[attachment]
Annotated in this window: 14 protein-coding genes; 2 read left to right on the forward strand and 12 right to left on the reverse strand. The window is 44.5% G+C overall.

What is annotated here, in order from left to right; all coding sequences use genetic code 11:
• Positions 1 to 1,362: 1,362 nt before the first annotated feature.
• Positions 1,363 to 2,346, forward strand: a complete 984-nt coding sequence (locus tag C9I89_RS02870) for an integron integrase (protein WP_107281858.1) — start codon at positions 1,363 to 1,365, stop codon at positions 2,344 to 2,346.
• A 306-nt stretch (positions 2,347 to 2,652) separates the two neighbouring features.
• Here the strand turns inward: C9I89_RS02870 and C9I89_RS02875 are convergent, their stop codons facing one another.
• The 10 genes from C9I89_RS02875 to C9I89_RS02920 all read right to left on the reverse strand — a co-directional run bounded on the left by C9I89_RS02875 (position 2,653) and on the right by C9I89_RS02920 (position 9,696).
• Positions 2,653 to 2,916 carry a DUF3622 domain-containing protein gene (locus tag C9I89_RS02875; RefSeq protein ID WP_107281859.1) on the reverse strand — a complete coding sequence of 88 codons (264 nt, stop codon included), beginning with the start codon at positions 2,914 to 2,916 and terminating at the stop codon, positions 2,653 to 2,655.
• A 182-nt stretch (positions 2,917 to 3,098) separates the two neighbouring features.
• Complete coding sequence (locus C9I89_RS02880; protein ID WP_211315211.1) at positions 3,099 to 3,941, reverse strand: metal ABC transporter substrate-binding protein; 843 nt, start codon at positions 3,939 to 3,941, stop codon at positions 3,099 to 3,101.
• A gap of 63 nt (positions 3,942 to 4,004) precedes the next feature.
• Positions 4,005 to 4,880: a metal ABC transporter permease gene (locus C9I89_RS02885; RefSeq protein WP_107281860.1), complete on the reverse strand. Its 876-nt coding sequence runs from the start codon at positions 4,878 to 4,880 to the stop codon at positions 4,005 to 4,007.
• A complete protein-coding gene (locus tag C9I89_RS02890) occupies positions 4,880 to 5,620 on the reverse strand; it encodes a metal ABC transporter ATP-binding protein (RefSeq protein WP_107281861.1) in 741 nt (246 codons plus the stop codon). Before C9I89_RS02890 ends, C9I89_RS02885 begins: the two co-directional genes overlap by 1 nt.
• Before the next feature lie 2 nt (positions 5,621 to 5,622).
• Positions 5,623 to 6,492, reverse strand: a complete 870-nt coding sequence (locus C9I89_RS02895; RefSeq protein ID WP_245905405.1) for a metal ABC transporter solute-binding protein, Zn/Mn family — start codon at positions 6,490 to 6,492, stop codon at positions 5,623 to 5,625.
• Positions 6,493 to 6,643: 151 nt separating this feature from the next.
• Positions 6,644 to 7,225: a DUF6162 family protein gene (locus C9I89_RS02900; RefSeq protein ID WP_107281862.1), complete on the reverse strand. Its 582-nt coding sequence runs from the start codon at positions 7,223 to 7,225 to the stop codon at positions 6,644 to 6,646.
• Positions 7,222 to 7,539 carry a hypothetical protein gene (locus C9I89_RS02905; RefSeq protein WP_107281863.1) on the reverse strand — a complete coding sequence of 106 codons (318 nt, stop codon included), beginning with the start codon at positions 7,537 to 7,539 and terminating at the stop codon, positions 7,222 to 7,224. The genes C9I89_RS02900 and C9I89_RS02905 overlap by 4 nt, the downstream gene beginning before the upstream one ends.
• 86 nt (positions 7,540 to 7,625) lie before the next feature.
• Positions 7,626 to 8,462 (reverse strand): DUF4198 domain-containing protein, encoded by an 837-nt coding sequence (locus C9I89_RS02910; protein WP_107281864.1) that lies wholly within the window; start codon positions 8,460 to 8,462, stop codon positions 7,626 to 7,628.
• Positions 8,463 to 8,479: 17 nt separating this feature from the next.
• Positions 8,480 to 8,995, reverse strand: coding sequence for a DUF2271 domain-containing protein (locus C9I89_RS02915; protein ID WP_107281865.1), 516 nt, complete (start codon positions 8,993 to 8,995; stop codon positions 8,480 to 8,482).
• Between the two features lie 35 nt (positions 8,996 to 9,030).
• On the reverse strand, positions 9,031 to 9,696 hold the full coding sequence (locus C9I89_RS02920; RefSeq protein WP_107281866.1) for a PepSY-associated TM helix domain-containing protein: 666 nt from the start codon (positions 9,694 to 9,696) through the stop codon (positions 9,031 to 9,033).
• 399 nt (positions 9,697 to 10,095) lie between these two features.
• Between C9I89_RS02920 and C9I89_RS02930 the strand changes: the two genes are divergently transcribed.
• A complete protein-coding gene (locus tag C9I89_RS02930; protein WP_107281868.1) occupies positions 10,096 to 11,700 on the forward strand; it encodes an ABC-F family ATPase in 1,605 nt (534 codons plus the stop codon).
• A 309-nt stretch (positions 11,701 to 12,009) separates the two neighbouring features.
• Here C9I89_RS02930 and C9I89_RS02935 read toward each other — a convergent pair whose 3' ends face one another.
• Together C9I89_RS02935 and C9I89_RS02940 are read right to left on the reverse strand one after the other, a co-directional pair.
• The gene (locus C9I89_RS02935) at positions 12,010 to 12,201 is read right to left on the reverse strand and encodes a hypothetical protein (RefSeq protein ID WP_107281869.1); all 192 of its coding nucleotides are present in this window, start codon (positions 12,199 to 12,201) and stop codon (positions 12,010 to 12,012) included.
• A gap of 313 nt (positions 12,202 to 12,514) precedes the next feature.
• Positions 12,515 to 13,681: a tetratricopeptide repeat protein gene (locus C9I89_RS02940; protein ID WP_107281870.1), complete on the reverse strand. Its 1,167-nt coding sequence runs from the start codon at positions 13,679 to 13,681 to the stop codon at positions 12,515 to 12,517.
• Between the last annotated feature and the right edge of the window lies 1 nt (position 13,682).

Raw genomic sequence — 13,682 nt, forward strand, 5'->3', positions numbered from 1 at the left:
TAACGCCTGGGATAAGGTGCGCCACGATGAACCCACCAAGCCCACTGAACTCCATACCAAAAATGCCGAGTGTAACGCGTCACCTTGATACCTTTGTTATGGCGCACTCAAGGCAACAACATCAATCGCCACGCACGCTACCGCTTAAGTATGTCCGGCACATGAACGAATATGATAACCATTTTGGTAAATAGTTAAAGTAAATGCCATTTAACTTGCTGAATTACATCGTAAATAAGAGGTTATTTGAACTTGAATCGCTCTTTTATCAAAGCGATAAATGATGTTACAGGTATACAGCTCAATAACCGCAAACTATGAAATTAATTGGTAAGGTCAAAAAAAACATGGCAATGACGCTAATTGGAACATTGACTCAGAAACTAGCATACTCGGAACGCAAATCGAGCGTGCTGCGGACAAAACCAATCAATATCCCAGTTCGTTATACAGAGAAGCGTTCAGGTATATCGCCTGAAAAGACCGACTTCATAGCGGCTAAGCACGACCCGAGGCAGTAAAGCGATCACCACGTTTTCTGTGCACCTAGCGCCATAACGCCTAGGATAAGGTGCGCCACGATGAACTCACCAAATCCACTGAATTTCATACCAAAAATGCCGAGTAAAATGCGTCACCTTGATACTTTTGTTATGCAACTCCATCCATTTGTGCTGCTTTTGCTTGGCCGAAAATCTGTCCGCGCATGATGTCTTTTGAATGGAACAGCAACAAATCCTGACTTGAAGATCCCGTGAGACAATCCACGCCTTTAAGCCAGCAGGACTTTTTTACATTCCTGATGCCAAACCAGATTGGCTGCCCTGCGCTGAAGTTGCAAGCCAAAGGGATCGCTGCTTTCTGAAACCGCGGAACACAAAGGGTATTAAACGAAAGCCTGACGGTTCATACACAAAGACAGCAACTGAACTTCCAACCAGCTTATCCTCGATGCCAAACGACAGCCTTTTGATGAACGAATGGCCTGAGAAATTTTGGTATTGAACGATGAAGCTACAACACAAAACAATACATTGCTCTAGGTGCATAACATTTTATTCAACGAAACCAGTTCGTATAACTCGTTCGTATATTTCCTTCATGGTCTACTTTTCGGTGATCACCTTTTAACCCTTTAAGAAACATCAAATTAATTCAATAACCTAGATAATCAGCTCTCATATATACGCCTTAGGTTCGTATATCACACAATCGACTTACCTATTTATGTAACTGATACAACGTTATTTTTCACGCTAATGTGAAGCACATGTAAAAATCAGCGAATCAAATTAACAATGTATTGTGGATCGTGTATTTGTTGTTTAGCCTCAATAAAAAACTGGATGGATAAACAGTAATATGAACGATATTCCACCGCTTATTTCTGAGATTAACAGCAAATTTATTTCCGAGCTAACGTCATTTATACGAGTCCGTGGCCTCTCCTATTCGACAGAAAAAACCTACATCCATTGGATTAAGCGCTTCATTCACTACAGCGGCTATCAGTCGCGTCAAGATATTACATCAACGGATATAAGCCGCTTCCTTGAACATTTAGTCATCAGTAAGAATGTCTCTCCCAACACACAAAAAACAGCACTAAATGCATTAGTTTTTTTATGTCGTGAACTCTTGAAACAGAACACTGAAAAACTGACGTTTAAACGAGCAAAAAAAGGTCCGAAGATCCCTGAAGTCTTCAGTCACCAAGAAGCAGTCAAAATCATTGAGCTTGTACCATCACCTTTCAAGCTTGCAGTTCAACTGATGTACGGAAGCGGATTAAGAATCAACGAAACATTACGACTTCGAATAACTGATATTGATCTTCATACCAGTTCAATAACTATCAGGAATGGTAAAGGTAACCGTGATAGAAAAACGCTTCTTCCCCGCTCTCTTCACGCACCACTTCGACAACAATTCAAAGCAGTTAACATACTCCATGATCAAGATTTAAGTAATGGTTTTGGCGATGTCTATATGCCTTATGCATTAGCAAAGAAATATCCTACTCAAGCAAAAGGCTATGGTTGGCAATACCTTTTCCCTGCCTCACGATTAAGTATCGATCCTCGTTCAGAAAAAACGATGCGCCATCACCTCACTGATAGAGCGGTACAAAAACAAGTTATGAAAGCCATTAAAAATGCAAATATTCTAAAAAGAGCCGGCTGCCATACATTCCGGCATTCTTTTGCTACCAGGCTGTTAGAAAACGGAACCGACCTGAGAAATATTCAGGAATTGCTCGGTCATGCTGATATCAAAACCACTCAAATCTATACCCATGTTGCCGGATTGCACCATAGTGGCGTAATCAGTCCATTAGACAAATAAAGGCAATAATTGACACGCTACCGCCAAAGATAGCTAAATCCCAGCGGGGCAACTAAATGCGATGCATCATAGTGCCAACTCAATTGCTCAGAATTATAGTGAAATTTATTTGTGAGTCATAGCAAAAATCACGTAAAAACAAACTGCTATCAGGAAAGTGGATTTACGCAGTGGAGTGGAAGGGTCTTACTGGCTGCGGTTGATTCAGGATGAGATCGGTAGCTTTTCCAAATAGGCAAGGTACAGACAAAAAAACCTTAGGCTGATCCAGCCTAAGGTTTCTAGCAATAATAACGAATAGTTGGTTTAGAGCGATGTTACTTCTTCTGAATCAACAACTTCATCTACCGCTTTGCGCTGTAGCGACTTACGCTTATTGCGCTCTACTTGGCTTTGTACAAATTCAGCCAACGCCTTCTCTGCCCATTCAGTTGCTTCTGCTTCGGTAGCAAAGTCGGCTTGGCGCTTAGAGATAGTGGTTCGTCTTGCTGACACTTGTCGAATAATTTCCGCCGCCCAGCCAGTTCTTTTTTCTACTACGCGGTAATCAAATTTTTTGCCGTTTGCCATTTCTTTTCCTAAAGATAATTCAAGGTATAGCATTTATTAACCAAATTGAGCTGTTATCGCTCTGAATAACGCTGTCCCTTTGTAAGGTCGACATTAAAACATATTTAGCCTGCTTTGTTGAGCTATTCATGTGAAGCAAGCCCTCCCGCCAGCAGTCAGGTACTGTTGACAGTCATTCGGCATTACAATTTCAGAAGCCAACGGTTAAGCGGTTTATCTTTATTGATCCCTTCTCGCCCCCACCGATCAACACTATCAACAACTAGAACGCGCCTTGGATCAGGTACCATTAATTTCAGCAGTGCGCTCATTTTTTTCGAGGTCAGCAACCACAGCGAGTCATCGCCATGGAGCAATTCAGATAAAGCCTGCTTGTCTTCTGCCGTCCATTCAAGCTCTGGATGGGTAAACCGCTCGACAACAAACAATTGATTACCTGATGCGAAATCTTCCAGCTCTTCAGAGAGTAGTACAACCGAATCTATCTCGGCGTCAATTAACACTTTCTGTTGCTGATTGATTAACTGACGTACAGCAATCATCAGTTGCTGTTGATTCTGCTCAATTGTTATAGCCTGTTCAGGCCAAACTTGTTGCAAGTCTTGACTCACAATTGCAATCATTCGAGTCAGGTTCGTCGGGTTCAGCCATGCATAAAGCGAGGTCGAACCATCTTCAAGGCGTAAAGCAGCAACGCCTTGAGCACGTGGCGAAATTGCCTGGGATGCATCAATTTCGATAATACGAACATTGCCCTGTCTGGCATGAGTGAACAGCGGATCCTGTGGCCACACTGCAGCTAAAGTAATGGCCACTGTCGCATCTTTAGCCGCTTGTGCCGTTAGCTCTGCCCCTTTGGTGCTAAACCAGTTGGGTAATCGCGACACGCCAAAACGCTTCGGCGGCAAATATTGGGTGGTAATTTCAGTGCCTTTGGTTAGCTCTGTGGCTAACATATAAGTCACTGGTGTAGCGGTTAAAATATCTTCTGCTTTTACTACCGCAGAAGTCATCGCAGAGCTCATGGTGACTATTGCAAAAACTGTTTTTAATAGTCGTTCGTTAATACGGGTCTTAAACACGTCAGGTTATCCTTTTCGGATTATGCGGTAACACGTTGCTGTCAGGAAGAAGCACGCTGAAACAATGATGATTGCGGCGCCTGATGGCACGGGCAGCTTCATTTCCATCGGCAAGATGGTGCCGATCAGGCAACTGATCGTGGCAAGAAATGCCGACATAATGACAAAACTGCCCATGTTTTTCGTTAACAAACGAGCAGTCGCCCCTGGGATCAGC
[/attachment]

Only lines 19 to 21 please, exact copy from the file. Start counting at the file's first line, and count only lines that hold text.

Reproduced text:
• 86 nt (positions 7,540 to 7,625) lie before the next feature.
• Positions 7,626 to 8,462 (reverse strand): DUF4198 domain-containing protein, encoded by an 837-nt coding sequence (locus C9I89_RS02910; protein WP_107281864.1) that lies wholly within the window; start codon positions 8,460 to 8,462, stop codon positions 7,626 to 7,628.
• Positions 8,463 to 8,479: 17 nt separating this feature from the next.